In its report, the AIU’s disciplinary tribunal made clear Coleman had not failed a drug test and that it saw no evidence Coleman took illegal performance-enhancing drugs. But the three “whereabouts failures” in a one-year span still led to the ban.
Coleman will appeal the decision to the Court of Arbitration for Sport “immediately,” agent Emanuel Hudson said in a statement. Hudson called the ruling “unfortunate” and said Coleman “has nothing further to say until such time as the matter can be heard in the Court of jurisdiction.”
In June, on behalf of World Athletics, the AIU charged Coleman with missing three drug tests and suspended him from competition pending a hearing. Coleman did not contest that he missed a test in January 2019. He argued that a filing failure in April 2019 and a missed test in December were unfair and owed to mistakes by the AIU. An arbiter heard the case Oct. 9.
When AIU announced its suspension in June, Coleman posted a lengthy note on Twitter claiming he had been wronged by the system. He said he was five minutes away from his apartment while Christmas shopping when a tester showed up to his house Dec. 9. Coleman claimed the tester made no attempt to reach him, and he was unaware the tester had come to his house until the next day. But an AIU spokesman at the time said athletes must be prepared for a drug tester to arrive randomly and that testers are instructed not to call athletes.
In the arbiter’s report, two testers said they arrived at Coleman’s home in Lexington, Ky., at 7:15 p.m. Dec. 9. Coleman had indicated he would be home that evening, and by rule he had a one-hour window to be tested. The testers said they knocked loudly every 10 minutes for an hour. Coleman insisted that could not be true, because he could remember watching the 8:15 kickoff of a “Monday Night Football” game between the New York Giants and Philadelphia Eagles.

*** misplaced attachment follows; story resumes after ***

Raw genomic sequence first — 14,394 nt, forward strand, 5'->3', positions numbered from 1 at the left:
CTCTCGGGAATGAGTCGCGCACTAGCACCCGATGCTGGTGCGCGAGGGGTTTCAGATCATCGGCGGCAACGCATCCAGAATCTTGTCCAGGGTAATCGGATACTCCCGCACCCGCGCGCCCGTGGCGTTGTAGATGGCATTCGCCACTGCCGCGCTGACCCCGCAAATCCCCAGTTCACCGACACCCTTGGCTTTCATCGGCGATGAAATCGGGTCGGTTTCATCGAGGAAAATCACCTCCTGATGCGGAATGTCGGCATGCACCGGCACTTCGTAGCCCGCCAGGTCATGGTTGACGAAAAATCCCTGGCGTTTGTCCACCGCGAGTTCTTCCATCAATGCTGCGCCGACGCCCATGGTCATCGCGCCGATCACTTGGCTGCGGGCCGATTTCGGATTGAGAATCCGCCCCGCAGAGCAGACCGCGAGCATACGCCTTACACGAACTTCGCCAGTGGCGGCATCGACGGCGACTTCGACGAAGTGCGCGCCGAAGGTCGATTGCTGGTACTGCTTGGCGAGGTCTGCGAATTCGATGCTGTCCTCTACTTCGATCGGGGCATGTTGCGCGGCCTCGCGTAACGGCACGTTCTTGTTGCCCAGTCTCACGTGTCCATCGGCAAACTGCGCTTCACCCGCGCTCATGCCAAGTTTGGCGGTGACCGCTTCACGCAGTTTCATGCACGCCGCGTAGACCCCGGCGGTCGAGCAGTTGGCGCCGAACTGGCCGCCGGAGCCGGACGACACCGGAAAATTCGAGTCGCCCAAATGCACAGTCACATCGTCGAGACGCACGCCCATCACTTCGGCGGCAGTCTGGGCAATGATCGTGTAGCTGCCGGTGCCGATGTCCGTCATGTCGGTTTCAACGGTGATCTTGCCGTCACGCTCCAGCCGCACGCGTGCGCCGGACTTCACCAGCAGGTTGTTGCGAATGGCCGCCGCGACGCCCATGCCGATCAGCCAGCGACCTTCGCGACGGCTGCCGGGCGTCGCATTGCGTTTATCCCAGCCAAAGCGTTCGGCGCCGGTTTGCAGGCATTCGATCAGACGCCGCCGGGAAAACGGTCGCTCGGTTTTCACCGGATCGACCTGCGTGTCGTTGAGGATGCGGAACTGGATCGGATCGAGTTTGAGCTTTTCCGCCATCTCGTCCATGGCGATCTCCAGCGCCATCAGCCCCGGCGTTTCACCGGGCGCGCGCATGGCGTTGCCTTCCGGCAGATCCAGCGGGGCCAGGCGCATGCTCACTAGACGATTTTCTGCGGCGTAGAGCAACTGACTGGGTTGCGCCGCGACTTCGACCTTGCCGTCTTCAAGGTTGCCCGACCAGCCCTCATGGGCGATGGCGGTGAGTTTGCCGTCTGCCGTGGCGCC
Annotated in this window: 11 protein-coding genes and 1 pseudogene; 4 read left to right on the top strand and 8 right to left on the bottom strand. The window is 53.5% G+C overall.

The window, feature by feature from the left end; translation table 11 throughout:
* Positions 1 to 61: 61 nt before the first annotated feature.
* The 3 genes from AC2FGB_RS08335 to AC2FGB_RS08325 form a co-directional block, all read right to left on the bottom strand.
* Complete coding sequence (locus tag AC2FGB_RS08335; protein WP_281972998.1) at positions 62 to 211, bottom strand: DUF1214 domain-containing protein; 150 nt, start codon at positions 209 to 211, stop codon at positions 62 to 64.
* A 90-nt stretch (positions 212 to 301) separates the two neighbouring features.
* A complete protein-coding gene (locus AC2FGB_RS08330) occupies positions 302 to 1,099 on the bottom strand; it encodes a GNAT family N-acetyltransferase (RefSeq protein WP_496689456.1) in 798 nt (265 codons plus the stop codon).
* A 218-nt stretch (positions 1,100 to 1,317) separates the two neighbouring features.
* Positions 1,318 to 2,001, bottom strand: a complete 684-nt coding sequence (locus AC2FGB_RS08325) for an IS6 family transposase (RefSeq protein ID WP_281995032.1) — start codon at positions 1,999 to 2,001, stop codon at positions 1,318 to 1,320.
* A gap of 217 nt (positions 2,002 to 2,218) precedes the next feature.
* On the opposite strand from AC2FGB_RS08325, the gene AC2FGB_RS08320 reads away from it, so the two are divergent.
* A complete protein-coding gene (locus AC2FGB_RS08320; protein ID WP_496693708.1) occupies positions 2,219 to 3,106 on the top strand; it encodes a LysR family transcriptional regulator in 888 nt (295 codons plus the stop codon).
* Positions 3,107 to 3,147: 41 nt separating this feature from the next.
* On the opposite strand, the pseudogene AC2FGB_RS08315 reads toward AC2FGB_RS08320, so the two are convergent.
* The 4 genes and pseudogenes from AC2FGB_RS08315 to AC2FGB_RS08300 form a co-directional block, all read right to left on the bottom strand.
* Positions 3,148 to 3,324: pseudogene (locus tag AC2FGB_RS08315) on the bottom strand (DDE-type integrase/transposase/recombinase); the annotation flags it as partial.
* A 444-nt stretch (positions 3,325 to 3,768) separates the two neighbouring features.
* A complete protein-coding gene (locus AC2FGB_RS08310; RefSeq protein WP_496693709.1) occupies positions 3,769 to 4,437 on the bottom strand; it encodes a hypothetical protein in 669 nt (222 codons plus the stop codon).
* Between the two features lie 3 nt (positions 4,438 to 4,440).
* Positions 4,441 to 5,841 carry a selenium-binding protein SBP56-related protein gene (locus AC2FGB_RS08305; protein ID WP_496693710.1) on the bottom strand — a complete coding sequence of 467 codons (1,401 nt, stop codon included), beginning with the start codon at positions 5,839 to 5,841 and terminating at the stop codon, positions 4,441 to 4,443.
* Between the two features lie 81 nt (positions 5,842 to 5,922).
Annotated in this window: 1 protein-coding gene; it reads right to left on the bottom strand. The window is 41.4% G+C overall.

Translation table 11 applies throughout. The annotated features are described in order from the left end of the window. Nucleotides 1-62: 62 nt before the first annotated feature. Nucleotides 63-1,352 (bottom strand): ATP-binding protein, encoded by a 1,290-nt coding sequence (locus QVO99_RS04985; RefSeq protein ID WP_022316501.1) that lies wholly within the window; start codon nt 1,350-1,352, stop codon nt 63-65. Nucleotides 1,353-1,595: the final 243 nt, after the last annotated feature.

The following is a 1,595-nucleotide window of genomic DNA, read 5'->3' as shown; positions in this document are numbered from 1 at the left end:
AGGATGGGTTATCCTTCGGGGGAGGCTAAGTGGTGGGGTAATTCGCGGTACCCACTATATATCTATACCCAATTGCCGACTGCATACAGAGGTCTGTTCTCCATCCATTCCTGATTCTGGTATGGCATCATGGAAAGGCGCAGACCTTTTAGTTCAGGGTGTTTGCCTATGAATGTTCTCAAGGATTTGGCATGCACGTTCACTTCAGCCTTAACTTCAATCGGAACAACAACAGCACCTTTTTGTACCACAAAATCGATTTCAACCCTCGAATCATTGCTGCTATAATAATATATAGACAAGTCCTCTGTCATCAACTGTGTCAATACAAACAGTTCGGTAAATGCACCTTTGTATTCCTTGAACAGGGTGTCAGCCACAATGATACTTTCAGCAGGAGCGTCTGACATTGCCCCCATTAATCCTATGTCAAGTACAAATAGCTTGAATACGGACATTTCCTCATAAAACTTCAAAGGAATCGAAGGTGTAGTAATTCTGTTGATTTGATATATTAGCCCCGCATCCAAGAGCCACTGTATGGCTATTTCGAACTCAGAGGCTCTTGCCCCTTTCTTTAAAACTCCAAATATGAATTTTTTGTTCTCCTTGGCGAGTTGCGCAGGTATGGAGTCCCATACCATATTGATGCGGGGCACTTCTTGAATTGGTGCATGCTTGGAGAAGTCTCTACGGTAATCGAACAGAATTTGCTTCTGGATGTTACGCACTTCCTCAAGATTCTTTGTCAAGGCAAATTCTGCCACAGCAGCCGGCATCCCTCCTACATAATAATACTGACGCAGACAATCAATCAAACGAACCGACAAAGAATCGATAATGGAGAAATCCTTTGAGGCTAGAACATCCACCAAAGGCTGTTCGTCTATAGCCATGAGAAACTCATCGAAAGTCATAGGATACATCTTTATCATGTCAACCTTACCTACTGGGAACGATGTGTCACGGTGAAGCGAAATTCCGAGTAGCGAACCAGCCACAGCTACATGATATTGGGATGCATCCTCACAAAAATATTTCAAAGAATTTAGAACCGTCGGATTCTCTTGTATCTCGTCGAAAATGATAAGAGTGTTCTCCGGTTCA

The report, though, cited receipts that disputed Coleman having been at his house during the one-hour window. Coleman made a purchase at Chipotle at 7:53 p.m. and bought 16 items at Walmart at 8:22, according to the AIU report.
“It would have been simply impossible for him to purchase a chipotle [sic] at 7:53 (the store being 5-9 minutes from his residence), drive home, park the car, go into his residence, eat the chipotle [sic], then watch the kick-off of the football game which only started at 8:15, and thereafter go out again in his car, drive to the store, and pick up 16 items at the Walmart Supercenter so as to be able to pay for them by 8:22 p.m.,” the report reads.
While Coleman complained that the testers never called him, AIU rules do not stipulate athletes must be called if not home. Raphaël Roux, an AIU manager for out-of-competition testing, told the arbiter that the AIU instructed testers not to call Coleman because he had missed four tests previously and that the AIU sensed Coleman may have been alerted before taking other tests, according to the report.
Coleman had previously been under scrutiny for missing tests. In August 2019, he was suspended for missing three tests in a calendar year. The decision was overturned on a technicality — the date of his filing failure was officially moved to more than a year after his first whereabouts failure, which allowed him to compete at the U.S. and world championships. But the Dec. 9 missed test triggered another suspension.
Coleman, 24, ran the 100 in a personal-best 9.76 seconds to win the world championship in September 2019 in Qatar. He beat silver medalist Justin Gatlin, who once served a four-year ban for doping violations.
Coleman would have been the likely favorite in the 100 in Tokyo and would have also been one of American Noah Lyles’s biggest challengers in the 200. Barring an appeal, Coleman will not get the chance to compete, and one of track’s emerging stars will have to watch its biggest event.
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